This is especially important if you use your mouse a lot. Many people, over time, start to relax their shoulder muscles such that your wrist, sitting on your desk, becomes a primary support for the weight of your arm while only the hand moves freely. The elbow and arm then pull down on the shoulder joint, stretching the shoulder ligaments and eventually stretching the 11th cranial nerve. You feel this as the awful aching pain at the junction of the shoulder and neck, as well as between the shoulder blade and spine (the trapezius muscle is the downstream target of this nerve). I have heard this called "mouse shoulder."
To combat this you should try to have your elbow and wrist supported at the same height, like on a side table. Varying your chair height then varies your arm mechanics quite a bit.
Recall that the brain may divided into the cerebrum, or "monkey brain," where all of the higher functions that make us human live; and the medulla, or "lizard brain," where all of the lower functions that keep us alive live. By the time we're talking about brain death determination, the monkey brain is gone. This is an unresponsive patient, off all sedating meds for several days, whose EEG shows at best sporadic activity (EEG will only truly flatline once the heart stops providing blood flow). You should have had an EEG before you ever get to this point.
The "wet willy" test is meant to excite the oculogyric reflex, where cold water gets the fluid in your semicircular canals convecting just a bit. The reflex makes your eyes move as part of the (lizard-brain mediated) attempt to remain standing in what is perceived as a loss of balance. The "shut off your air" part is to see if you retain the deepest held mammalian reflex, the drive to breathe, which is biochemically mediated by retained carbon dioxide.. Neither of these has anything to do with the cerebrum. If you can't do these things, you really are dead.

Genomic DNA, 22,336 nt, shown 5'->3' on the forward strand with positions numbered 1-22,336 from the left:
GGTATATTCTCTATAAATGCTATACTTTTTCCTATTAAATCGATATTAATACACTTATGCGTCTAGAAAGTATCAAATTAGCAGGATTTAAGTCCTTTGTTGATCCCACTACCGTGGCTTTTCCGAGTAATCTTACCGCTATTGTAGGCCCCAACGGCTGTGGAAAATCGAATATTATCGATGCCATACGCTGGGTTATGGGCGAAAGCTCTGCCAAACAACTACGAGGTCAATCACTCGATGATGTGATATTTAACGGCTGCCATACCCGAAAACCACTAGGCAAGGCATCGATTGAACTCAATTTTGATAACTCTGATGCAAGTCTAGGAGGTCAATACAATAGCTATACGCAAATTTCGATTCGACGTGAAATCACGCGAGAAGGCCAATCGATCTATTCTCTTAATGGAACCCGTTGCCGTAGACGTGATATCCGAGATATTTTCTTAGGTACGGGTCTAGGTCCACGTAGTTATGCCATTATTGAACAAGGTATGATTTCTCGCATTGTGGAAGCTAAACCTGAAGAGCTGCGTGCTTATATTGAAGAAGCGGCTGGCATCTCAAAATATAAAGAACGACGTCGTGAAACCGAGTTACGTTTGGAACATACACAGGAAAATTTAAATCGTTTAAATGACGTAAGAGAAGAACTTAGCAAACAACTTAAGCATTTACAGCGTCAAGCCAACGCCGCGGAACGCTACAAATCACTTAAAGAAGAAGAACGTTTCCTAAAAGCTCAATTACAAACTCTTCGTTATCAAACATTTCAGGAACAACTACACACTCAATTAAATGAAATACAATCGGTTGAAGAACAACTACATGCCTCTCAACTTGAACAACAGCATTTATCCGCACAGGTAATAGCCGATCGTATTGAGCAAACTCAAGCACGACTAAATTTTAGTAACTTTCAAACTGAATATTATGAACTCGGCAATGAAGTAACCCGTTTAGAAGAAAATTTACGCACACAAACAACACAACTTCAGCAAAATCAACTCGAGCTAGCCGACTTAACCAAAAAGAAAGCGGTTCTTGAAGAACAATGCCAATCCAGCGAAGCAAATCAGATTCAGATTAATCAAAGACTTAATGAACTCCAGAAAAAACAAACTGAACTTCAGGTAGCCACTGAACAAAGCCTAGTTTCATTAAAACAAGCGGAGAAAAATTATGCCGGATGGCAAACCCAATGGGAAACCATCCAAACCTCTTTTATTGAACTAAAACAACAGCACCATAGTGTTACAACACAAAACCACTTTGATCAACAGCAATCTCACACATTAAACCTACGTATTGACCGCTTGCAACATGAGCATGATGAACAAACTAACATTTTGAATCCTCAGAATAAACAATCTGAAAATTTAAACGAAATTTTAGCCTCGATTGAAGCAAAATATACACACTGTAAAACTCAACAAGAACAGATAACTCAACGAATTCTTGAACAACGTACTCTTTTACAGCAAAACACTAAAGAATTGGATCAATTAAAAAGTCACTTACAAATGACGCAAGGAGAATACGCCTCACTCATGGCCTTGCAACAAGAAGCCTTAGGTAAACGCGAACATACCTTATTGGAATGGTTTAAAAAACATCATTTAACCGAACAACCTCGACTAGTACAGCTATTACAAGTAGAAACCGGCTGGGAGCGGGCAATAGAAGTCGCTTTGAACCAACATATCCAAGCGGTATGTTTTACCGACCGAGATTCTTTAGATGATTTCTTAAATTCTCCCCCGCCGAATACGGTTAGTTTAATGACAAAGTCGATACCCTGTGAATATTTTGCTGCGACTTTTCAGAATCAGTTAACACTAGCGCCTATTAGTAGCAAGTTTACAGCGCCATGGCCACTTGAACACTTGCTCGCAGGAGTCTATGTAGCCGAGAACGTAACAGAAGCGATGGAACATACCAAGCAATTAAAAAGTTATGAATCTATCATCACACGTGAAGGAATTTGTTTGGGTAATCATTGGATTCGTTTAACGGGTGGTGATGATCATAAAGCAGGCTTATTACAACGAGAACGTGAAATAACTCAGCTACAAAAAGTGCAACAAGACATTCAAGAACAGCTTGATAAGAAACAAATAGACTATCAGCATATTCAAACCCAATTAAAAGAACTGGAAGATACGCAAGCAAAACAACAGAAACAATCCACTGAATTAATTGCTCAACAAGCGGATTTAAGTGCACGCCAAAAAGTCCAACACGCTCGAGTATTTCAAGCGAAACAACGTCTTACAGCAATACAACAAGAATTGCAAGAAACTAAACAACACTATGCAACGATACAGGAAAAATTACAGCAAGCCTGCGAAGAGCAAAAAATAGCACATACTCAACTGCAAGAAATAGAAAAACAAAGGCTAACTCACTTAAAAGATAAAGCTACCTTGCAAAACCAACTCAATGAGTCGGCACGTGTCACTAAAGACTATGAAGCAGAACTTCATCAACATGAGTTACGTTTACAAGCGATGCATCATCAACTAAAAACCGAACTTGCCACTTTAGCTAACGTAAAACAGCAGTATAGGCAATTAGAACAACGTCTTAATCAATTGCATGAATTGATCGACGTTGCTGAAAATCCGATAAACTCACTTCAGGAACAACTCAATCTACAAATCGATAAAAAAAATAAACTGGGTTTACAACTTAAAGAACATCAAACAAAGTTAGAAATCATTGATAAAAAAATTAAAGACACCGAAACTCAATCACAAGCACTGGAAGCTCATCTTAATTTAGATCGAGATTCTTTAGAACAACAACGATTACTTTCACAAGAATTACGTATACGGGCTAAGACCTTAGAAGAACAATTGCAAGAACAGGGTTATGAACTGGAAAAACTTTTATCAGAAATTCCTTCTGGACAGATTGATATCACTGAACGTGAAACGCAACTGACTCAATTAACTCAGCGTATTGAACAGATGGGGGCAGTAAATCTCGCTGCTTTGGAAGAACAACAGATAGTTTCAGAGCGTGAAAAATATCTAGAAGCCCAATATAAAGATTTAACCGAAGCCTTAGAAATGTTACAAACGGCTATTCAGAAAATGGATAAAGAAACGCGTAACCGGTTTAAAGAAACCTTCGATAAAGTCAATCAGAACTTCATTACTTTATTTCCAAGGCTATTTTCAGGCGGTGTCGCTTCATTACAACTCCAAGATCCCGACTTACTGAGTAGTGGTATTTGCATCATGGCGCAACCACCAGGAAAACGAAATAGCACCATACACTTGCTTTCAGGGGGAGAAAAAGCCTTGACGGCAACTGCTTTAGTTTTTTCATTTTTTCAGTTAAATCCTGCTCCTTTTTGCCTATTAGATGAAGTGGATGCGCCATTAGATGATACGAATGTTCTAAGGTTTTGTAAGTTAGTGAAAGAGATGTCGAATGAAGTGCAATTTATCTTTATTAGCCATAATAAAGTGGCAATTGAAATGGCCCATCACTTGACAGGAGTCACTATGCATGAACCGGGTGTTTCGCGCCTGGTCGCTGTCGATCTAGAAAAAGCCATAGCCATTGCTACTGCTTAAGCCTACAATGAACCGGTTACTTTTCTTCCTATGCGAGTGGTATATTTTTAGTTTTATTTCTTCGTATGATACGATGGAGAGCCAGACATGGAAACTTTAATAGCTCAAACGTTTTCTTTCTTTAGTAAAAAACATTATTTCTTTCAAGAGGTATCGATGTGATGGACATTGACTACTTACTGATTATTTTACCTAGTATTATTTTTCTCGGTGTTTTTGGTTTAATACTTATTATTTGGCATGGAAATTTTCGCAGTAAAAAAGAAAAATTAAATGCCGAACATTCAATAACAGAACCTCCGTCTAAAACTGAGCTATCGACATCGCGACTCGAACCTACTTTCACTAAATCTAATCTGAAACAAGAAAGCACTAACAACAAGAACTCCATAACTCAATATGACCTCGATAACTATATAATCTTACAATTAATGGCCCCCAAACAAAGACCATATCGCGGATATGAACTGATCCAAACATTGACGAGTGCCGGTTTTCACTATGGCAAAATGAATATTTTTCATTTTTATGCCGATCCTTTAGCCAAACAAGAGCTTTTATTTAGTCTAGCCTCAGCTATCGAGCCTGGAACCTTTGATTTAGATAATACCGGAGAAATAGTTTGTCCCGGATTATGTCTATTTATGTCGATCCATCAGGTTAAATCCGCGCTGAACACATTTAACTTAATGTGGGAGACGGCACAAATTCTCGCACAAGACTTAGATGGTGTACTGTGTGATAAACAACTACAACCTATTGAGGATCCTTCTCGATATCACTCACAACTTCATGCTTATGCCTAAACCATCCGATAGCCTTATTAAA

The fact that someone somewhere fucked up and nearly killed someone isn't really news. Nor does it really bear on the subject of whether or not "brain dead is really dead." The alternative is to waste away, unresponsive, on a ventilator, until you die of overwhelming infection. You have to set the standard somewhere.
But for some reason all the noise is made about embryonic research. I really do not understand why
I'll take a shot at this.
The existing treatments utilizing adult stem cells are all for treatment of blood borne cancers (ie, leukemia). The treatment consists of harvesting (patient or someone else's) bone marrow, processing it in some way, and freezing it for later infusion. You then give the patient a most excellent collection of poisons which destroy the existing bone marrow. You then reinfuse the frozen bone marrow (stem) cells to (hopefully) repopulate the patient's bone marrow. The difference between "bone marrow transplant" and "stem cell transplant" lies only in the processing. When this works it is resurrection. When it doesn't it is a fate worse than death.
The promise of NEW stem cell therapy is that you could harvest that same bone marrow (or fat cell, or whatever), process it, and use it to treat some completely unrelated-to-blood disease (like heart disease or spinal cord injury). This idea is that because embryonic stem cells are earlier in the stem cell lineage, they can differentiate into more cell types and are hence in come way "better". Multiple reports have shown (and been reported here) that you can take most any stem cell and turn it into any other cell type, so there is no real benefit to using stem cells of embryonic lineage.